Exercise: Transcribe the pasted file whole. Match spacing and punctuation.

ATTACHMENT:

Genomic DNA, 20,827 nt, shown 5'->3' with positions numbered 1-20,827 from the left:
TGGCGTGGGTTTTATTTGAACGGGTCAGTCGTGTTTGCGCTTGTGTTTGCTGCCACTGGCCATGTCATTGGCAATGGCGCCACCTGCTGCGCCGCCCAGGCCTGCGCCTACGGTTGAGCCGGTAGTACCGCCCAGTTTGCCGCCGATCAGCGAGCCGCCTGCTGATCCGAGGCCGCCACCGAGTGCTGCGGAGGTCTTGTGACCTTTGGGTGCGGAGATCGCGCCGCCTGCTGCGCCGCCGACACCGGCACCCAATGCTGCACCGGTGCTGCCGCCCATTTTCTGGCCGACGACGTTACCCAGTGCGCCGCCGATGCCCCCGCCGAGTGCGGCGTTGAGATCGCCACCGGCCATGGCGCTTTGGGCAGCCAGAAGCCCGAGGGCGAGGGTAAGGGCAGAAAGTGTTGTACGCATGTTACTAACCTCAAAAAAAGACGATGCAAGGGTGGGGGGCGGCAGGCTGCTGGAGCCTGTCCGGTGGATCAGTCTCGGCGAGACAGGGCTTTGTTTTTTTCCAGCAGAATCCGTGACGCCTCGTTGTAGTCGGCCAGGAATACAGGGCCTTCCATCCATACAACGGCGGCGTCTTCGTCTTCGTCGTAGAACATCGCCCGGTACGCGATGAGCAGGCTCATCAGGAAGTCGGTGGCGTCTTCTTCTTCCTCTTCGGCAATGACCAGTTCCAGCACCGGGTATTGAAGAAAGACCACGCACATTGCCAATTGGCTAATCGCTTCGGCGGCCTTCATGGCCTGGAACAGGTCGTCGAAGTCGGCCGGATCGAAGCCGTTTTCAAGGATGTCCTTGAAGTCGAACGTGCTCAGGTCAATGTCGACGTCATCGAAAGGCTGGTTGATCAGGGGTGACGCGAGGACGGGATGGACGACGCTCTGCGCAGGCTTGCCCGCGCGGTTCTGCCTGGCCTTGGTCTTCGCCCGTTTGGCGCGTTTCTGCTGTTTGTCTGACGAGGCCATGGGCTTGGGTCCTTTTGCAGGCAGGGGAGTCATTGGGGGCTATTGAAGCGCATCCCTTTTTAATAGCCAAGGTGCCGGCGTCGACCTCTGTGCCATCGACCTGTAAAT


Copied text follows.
Genomic DNA, 20,827 nt, shown 5'->3' with positions numbered 1-20,827 from the left:
TGGCGTGGGTTTTATTTGAACGGGTCAGTCGTGTTTGCGCTTGTGTTTGCTGCCACTGGCCATGTCATTGGCAATGGCGCCACCTGCTGCGCCGCCCAGGCCTGCGCCTACGGTTGAGCCGGTAGTACCGCCCAGTTTGCCGCCGATCAGCGAGCCGCCTGCTGATCCGAGGCCGCCACCGAGTGCTGCGGAGGTCTTGTGACCTTTGGGTGCGGAGATCGCGCCGCCTGCTGCGCCGCCGACACCGGCACCCAATGCTGCACCGGTGCTGCCGCCCATTTTCTGGCCGACGACGTTACCCAGTGCGCCGCCGATGCCCCCGCCGAGTGCGGCGTTGAGATCGCCACCGGCCATGGCGCTTTGGGCAGCCAGAAGCCCGAGGGCGAGGGTAAGGGCAGAAAGTGTTGTACGCATGTTACTAACCTCAAAAAAAGACGATGCAAGGGTGGGGGGCGGCAGGCTGCTGGAGCCTGTCCGGTGGATCAGTCTCGGCGAGACAGGGCTTTGTTTTTTTCCAGCAGAATCCGTGACGCCTCGTTGTAGTCGGCCAGGAATACAGGGCCTTCCATCCATACAACGGCGGCGTCTTCGTCTTCGTCGTAGAACATCGCCCGGTACGCGATGAGCAGGCTCATCAGGAAGTCGGTGGCGTCTTCTTCTTCCTCTTCGGCAATGACCAGTTCCAGCACCGGGTATTGAAGAAAGACCACGCACATTGCCAATTGGCTAATCGCTTCGGCGGCCTTCATGGCCTGGAACAGGTCGTCGAAGTCGGCCGGATCGAAGCCGTTTTCAAGGATGTCCTTGAAGTCGAACGTGCTCAGGTCAATGTCGACGTCATCGAAAGGCTGGTTGATCAGGGGTGACGCGAGGACGGGATGGACGACGCTCTGCGCAGGCTTGCCCGCGCGGTTCTGCCTGGCCTTGGTCTTCGCCCGTTTGGCGCGTTTCTGCTGTTTGTCTGACGAGGCCATGGGCTTGGGTCCTTTTGCAGGCAGGGGAGTCATTGGGGGCTATTGAAGCGCATCCCTTTTTAATAGCCAAGGTGCCGGCGTCGACCTCTGTGCCATCGACCTGTAAAT